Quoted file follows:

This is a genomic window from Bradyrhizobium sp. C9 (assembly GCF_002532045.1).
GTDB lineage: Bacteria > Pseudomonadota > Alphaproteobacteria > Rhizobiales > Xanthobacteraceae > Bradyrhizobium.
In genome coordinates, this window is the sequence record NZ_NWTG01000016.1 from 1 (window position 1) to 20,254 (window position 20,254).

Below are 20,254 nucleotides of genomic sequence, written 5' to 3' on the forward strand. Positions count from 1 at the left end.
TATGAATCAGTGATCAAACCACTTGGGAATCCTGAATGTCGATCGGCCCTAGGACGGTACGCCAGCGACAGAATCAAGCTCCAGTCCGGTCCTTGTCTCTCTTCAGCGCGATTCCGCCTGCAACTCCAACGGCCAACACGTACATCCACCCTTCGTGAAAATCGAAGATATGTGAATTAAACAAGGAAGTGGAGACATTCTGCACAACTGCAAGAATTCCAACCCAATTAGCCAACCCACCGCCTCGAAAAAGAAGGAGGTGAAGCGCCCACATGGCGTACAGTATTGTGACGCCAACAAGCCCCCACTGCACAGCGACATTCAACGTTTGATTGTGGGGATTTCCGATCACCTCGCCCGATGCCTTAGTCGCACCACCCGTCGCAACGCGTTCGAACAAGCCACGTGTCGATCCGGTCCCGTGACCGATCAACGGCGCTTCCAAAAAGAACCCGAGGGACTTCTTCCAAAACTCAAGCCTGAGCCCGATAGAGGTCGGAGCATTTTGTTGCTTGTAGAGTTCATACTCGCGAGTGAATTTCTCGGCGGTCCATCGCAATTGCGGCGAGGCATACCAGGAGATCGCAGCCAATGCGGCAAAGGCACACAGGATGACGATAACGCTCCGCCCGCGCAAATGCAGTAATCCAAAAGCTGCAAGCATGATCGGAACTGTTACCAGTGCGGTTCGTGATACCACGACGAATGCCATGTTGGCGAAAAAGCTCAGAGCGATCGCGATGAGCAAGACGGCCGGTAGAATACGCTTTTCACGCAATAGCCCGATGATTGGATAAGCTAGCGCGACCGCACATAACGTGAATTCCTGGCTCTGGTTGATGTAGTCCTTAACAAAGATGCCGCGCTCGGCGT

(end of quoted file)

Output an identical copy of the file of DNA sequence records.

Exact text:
This is a genomic window from Bradyrhizobium sp. C9 (assembly GCF_002532045.1).
GTDB lineage: Bacteria > Pseudomonadota > Alphaproteobacteria > Rhizobiales > Xanthobacteraceae > Bradyrhizobium.
In genome coordinates, this window is the sequence record NZ_NWTG01000016.1 from 1 (window position 1) to 20,254 (window position 20,254).

Below are 20,254 nucleotides of genomic sequence, written 5' to 3' on the forward strand. Positions count from 1 at the left end.
TATGAATCAGTGATCAAACCACTTGGGAATCCTGAATGTCGATCGGCCCTAGGACGGTACGCCAGCGACAGAATCAAGCTCCAGTCCGGTCCTTGTCTCTCTTCAGCGCGATTCCGCCTGCAACTCCAACGGCCAACACGTACATCCACCCTTCGTGAAAATCGAAGATATGTGAATTAAACAAGGAAGTGGAGACATTCTGCACAACTGCAAGAATTCCAACCCAATTAGCCAACCCACCGCCTCGAAAAAGAAGGAGGTGAAGCGCCCACATGGCGTACAGTATTGTGACGCCAACAAGCCCCCACTGCACAGCGACATTCAACGTTTGATTGTGGGGATTTCCGATCACCTCGCCCGATGCCTTAGTCGCACCACCCGTCGCAACGCGTTCGAACAAGCCACGTGTCGATCCGGTCCCGTGACCGATCAACGGCGCTTCCAAAAAGAACCCGAGGGACTTCTTCCAAAACTCAAGCCTGAGCCCGATAGAGGTCGGAGCATTTTGTTGCTTGTAGAGTTCATACTCGCGAGTGAATTTCTCGGCGGTCCATCGCAATTGCGGCGAGGCATACCAGGAGATCGCAGCCAATGCGGCAAAGGCACACAGGATGACGATAACGCTCCGCCCGCGCAAATGCAGTAATCCAAAAGCTGCAAGCATGATCGGAACTGTTACCAGTGCGGTTCGTGATACCACGACGAATGCCATGTTGGCGAAAAAGCTCAGAGCGATCGCGATGAGCAAGACGGCCGGTAGAATACGCTTTTCACGCAATAGCCCGATGATTGGATAAGCTAGCGCGACCGCACATAACGTGAATTCCTGGCTCTGGTTGATGTAGTCCTTAACAAAGATGCCGCGCTCGGCGT